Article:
The soft silence of night’s starry blanket falls gently on the verdant slopes of Mount Pelion. There is the subtle coolness of Autumn’s breathe to usher us inside to laugh and joke and Facebook joust. A raucous noise of separate voices. Then out of nowhere harmony emerges and angelic tones emerge to soothe us and guide us to our beds. I have been living in community at Kalikalos in the village of Kissos on the Pelion Peninsula in Greece since the 15 August, almost a month. There is so much to write about living in community but that is a post for another day. Right now I am in the poignancy of leaving. This is a transient holiday community. From the 1 September there is a gentle falling away of Summer’s sunny cloak and Autumn’s chilly finger prises it’s way into our consciousness. The weather changes heralds the time to mothball this place for another year.
Online satellite tells there is a weather system moving in, the sky outside is gloomy and lethargic, sluggish and impotent. There is a rush to take down the tents and the yurts as boisterous brother Autumn pitter patters raindrops into town. September the 15th is my last full day. A time for contemplation, reflection and gratitude. A time to savour another superb lunch creation shared with twelve fellow hearts. The regular beach run is a non starter today but in a blanketed alcove there will be an afternoon of The Transformation Game and in the evening between that and dinner I am faciliatating a completion session using imagination to reveal learning and transformation and to till the sub conscious soil for future creations. It is a process I use to integrate and leverage from my experiences and being in this community I have an opportunity to share what works for me with others who curiously live and learn together. It is an occasion to honour the dying embers of this year’s Summer camp.
On the road again – and the decadence of sticky buns for breakfast. My digestive system doesn’t know what hit it after a month of Greek yoghurt, wild foraged fruit, freshly picked salad and healthy vegetarian fare. The good news is that the policemen in Volos, my first stop to civilisation, are cute. Very cute.
The itinerary for the journey back to the London is bus from Kissos to Volos on to Larissa where I catch the train to Thessaloniki to connect with a coach to Skopje in Macedonia where I intend to WizzAir it back to London Luton. The weakest link in this trip is the shuttle connection to Alexander The Great International airport 21km out of town. I do at least know that it starts at the Hotel Aleksander Palace.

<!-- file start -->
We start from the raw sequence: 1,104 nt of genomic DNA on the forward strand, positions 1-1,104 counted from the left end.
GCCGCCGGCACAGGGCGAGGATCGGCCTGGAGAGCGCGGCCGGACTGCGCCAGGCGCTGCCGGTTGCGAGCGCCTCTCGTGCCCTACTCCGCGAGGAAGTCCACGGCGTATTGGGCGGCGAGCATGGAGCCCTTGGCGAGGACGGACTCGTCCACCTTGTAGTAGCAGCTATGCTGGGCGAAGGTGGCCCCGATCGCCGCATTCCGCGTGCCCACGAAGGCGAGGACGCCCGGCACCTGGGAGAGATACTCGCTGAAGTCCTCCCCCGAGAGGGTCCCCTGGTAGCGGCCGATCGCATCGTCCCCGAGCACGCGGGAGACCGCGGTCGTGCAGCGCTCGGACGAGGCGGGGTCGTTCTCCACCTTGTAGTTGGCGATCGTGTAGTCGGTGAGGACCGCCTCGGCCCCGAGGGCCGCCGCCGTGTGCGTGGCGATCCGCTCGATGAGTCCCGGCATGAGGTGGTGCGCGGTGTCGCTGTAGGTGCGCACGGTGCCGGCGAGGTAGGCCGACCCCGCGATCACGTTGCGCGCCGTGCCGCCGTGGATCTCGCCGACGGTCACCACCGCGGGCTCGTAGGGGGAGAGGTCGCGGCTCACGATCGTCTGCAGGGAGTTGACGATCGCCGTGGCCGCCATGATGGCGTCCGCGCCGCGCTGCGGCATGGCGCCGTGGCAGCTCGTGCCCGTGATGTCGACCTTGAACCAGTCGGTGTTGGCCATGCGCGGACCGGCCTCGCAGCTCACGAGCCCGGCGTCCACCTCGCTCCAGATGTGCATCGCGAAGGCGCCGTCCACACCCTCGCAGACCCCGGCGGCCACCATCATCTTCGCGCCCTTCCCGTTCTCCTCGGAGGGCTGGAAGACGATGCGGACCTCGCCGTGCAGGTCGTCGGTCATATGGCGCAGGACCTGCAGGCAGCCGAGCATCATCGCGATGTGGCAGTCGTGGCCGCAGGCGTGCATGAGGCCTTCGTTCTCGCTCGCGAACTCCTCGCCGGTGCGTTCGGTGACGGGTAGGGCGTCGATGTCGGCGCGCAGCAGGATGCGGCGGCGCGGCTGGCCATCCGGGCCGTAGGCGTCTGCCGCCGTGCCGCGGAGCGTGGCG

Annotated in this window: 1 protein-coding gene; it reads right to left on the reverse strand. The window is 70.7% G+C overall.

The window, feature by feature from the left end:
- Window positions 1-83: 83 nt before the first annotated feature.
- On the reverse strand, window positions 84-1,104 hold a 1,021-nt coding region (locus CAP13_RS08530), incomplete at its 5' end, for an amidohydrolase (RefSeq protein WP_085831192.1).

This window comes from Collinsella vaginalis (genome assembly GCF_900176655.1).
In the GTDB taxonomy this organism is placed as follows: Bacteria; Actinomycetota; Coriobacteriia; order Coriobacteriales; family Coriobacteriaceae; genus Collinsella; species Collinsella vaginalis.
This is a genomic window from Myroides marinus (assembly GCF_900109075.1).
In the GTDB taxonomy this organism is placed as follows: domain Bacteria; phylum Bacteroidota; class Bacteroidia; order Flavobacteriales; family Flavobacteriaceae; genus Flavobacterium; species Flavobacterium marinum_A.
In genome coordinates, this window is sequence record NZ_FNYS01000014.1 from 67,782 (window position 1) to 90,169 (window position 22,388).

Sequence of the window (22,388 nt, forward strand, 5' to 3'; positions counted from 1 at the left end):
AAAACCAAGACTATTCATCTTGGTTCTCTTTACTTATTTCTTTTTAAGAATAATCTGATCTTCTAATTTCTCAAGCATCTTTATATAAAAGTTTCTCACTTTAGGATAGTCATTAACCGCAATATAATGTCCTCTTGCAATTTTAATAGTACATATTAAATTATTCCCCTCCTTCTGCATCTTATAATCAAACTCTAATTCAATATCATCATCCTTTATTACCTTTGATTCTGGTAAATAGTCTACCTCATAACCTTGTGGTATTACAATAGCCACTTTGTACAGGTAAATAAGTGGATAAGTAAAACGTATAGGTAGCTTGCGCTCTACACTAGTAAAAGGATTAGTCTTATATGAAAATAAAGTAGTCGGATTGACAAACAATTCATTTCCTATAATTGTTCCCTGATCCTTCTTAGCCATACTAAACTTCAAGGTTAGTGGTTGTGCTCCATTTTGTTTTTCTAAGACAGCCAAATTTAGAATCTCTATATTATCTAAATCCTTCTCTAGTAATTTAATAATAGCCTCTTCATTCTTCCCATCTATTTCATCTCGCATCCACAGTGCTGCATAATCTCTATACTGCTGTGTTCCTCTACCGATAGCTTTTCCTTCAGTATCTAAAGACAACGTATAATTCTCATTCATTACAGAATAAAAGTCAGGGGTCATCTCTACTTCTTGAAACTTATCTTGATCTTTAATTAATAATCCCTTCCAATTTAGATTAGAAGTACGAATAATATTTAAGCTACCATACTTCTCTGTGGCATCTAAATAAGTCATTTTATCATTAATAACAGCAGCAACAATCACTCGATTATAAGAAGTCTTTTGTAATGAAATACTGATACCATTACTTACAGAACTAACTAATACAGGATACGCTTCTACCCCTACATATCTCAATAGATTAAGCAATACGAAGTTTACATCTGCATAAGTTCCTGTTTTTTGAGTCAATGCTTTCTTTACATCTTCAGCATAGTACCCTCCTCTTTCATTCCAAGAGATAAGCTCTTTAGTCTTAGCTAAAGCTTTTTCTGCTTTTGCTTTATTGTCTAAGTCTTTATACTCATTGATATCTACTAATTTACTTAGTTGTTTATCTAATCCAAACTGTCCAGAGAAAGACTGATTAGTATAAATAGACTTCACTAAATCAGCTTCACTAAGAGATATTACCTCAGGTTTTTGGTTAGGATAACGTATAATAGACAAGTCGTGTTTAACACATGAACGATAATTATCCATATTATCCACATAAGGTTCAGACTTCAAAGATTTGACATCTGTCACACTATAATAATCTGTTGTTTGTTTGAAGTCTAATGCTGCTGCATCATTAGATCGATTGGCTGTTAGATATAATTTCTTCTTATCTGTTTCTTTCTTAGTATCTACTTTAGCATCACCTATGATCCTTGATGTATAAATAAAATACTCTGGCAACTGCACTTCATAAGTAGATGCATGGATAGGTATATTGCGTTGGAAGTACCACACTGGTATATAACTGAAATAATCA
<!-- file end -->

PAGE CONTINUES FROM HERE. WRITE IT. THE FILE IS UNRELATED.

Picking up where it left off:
I enjoy the warmth of technology in Greece; every bus and train station it seems offers free wifi – no complicated sign up procedures either, logon and password details have been the same at each of my stops. I am out of community now, unbounded by the structure of our regular days. I can hoon around online checking out my stops along the way, staying connected and not feeling so alone. I forego lunch at Goodys Burger Bar, Thessaloniki Station for the more authentic experience of chicken and potatoes with Greek salad at a grubby sidewalk cafe suffuse with the dusty air of roadworks. When I am on the move I sleep, like a baby I am soothed into somnolence by the rhythm of wheels on the move and our transition over the border into Macedonia is but a gentle disruption as the curtain of evening drops.
It is raining in Skopje but not wet, that just adds to my disorientation. Not knowing that there is an hours time difference with Greece I am not prepared for the trip to terminate an hour earlier than expected. I assume that I must be in the wrong place. It scares me shitless to be disorientated; strange language, money, alphabet and the darkness in the glistening of this strange dry rain. My default reaction is to go on the defensive; great attention is paid to looking assertive, self sufficient and knowing. I swing my back pack on feigning effortless ease and certainty. It is a good job I know that my perception of the world is not real. I catch myself just in time to receive guidance from my bus driver and his English speaking colleague. Then in spite of my beating heart I head off into the unknown looking for a metered taxi and the Hotel Aleksander Palace. My panic rises again committing to get into a car in this unfamilar city with a strange man. I search to find a thread of familarity and it is there in the straining tones of country music on Fortuna FM, I catch sight of the hominess of Gywneth Paltrow beaming down at me from the advertising hoardings and my driver proudly attempts to point out all the ‘good’ sights of Skopje from the garish Parliament buildings to the Sports Stadium to the Botantical Gardens and the Zoo. I take in the incongruity of the red double decker buses and the city’s passion for statues and bright lights. The taxi meter ticks away dinari and I remember this is a just a normal taxi ride in a new city.